MENLO PARK, Calif., Oct. 9, 2012 /PRNewswire/ -- Technology executives may excel at quick recovery from network outages and guarding against security breaches, but the vast majority lack a backup plan should their own job need to be filled suddenly, a new Robert Half Technology survey reveals. Seventy-nine percent of chief information officers (CIOs) polled said they haven't identified a successor in the event they had to stop working unexpectedly.
The national survey was developed by Robert Half Technology, a leading provider of information technology professionals on a project and full-time basis, and conducted by an independent research firm. The survey is based on more than 1,400 telephone interviews with CIOs from a random sample of U.S. companies with 100 or more employees.
CIOs were asked, "Have you identified a successor in the event that you had to stop working unexpectedly?" Their responses:
"Succession planning is critical for an organization's long-term success, yet it's a task that's often overlooked," said senior executive director of Robert Half Technology John Reed. "By taking proactive steps to identify and develop future leaders, a manager's departure is a workable issue instead of an imminent crisis."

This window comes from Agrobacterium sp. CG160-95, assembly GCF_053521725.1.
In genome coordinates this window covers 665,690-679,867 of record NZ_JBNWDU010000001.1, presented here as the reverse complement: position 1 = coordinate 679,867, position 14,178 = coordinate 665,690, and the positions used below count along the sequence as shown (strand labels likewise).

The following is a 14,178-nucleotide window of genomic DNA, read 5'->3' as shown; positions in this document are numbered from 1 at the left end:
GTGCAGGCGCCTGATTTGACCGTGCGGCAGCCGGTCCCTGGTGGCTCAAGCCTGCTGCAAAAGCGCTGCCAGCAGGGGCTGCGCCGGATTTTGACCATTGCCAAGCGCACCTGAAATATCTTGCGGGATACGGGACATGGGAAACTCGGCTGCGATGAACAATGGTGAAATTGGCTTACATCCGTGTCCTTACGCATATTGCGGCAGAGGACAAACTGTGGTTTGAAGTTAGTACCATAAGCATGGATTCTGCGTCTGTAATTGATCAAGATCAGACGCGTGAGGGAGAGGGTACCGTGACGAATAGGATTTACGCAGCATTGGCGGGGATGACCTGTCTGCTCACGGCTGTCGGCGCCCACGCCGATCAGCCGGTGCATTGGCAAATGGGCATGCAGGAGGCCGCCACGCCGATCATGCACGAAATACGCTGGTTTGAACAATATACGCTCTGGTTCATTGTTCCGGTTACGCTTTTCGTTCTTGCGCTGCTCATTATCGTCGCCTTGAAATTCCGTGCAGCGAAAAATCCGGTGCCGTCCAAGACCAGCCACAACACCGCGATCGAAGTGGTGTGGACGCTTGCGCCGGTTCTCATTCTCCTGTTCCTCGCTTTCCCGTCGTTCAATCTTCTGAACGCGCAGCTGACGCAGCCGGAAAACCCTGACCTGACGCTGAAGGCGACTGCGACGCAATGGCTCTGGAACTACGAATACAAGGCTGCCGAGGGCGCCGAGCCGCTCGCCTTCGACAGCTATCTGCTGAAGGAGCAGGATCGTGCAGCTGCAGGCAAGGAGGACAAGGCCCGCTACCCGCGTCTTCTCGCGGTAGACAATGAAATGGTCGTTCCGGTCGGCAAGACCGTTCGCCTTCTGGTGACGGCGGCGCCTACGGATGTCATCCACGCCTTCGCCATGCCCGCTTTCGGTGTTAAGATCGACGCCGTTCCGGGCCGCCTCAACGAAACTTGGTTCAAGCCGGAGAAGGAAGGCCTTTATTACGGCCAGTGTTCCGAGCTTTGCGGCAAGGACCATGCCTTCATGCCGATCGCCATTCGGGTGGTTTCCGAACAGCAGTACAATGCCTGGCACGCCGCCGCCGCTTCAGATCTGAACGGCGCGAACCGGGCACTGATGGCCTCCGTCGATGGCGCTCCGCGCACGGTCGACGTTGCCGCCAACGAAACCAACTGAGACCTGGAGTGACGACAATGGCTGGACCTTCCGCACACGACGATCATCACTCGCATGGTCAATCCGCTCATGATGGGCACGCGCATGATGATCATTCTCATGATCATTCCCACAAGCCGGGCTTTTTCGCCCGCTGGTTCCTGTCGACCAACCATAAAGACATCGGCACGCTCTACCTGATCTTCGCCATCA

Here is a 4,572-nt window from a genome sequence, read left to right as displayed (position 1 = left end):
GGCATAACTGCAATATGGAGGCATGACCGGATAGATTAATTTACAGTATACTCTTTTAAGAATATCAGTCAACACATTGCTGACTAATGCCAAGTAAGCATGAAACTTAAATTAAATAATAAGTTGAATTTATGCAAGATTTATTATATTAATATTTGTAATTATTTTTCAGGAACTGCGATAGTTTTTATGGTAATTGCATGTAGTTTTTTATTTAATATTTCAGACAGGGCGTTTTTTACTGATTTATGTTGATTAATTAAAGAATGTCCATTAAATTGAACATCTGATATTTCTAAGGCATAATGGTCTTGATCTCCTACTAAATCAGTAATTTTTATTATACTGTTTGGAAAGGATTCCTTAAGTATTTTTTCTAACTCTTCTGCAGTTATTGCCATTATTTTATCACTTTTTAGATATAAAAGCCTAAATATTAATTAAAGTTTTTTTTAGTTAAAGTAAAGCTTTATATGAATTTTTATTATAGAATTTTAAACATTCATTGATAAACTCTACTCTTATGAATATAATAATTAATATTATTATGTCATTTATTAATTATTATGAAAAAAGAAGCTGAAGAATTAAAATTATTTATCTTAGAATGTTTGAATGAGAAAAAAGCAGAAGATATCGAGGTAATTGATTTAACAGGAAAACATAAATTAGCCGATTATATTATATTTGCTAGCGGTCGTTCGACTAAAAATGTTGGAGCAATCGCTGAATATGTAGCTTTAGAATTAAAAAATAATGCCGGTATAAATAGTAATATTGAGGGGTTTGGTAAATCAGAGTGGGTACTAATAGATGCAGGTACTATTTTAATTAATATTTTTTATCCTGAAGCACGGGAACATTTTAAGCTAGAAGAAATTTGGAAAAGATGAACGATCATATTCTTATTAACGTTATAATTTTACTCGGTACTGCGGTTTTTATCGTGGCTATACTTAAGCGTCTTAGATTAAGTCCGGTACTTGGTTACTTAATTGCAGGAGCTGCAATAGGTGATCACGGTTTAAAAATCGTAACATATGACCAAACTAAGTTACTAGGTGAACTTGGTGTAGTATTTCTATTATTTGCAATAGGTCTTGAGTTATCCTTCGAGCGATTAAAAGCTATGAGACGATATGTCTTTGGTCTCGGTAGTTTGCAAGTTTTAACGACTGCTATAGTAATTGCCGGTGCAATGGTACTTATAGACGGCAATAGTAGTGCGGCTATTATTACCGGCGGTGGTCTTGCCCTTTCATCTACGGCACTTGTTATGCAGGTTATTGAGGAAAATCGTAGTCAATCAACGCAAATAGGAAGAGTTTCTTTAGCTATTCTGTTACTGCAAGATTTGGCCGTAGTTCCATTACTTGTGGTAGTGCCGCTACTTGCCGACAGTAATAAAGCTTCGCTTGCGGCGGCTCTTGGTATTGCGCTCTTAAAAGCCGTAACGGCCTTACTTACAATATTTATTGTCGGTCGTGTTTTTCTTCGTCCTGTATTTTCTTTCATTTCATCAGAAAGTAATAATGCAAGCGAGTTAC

Reed added that succession planning is beneficial for everyone involved. "Successors are given the opportunity to build their skills, often boosting loyalty to the company in the process, and executives are able to delegate more responsibilities," he said.
Robert Half Technology offers the following five tips on finding and grooming a successor:
About Robert Half Technology
With more than 100 locations worldwide, Robert Half Technology is a leading provider of technology professionals for initiatives ranging from web development and multiplatform systems to network security and technical support. Robert Half Technology offers online job search services at www.rht.com. Follow Robert Half Technology at twitter.com/RobertHalfTech.
SOURCE Robert Half Technology